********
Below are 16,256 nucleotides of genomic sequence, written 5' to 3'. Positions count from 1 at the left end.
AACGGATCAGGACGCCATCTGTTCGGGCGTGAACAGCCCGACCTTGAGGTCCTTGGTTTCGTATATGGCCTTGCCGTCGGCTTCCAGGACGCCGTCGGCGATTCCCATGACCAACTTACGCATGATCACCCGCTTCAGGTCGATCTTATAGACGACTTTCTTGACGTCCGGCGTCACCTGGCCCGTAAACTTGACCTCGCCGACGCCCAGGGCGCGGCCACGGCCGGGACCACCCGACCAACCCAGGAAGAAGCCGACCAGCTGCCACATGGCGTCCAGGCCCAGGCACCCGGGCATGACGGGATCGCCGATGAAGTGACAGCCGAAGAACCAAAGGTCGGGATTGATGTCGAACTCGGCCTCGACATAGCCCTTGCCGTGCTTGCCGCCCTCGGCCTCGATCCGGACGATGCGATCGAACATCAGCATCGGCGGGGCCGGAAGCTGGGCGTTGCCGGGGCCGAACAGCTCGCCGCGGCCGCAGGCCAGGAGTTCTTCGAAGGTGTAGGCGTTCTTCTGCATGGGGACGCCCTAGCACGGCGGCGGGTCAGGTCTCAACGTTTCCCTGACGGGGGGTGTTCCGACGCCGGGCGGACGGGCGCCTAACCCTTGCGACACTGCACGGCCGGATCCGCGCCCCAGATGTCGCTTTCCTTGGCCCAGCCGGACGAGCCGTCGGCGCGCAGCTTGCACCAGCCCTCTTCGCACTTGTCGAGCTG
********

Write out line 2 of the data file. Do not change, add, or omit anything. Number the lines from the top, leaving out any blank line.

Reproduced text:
AACGGATCAGGACGCCATCTGTTCGGGCGTGAACAGCCCGACCTTGAGGTCCTTGGTTTCGTATATGGCCTTGCCGTCGGCTTCCAGGACGCCGTCGGCGATTCCCATGACCAACTTACGCATGATCACCCGCTTCAGGTCGATCTTATAGACGACTTTCTTGACGTCCGGCGTCACCTGGCCCGTAAACTTGACCTCGCCGACGCCCAGGGCGCGGCCACGGCCGGGACCACCCGACCAACCCAGGAAGAAGCCGACCAGCTGCCACATGGCGTCCAGGCCCAGGCACCCGGGCATGACGGGATCGCCGATGAAGTGACAGCCGAAGAACCAAAGGTCGGGATTGATGTCGAACTCGGCCTCGACATAGCCCTTGCCGTGCTTGCCGCCCTCGGCCTCGATCCGGACGATGCGATCGAACATCAGCATCGGCGGGGCCGGAAGCTGGGCGTTGCCGGGGCCGAACAGCTCGCCGCGGCCGCAGGCCAGGAGTTCTTCGAAGGTGTAGGCGTTCTTCTGCATGGGGACGCCCTAGCACGGCGGCGGGTCAGGTCTCAACGTTTCCCTGACGGGGGGTGTTCCGACGCCGGGCGGACGGGCGCCTAACCCTTGCGACACTGCACGGCCGGATCCGCGCCCCAGATGTCGCTTTCCTTGGCCCAGCCGGACGAGCCGTCGGCGCGCAGCTTGCACCAGCCCTCTTCGCACTTGTCGAGCTG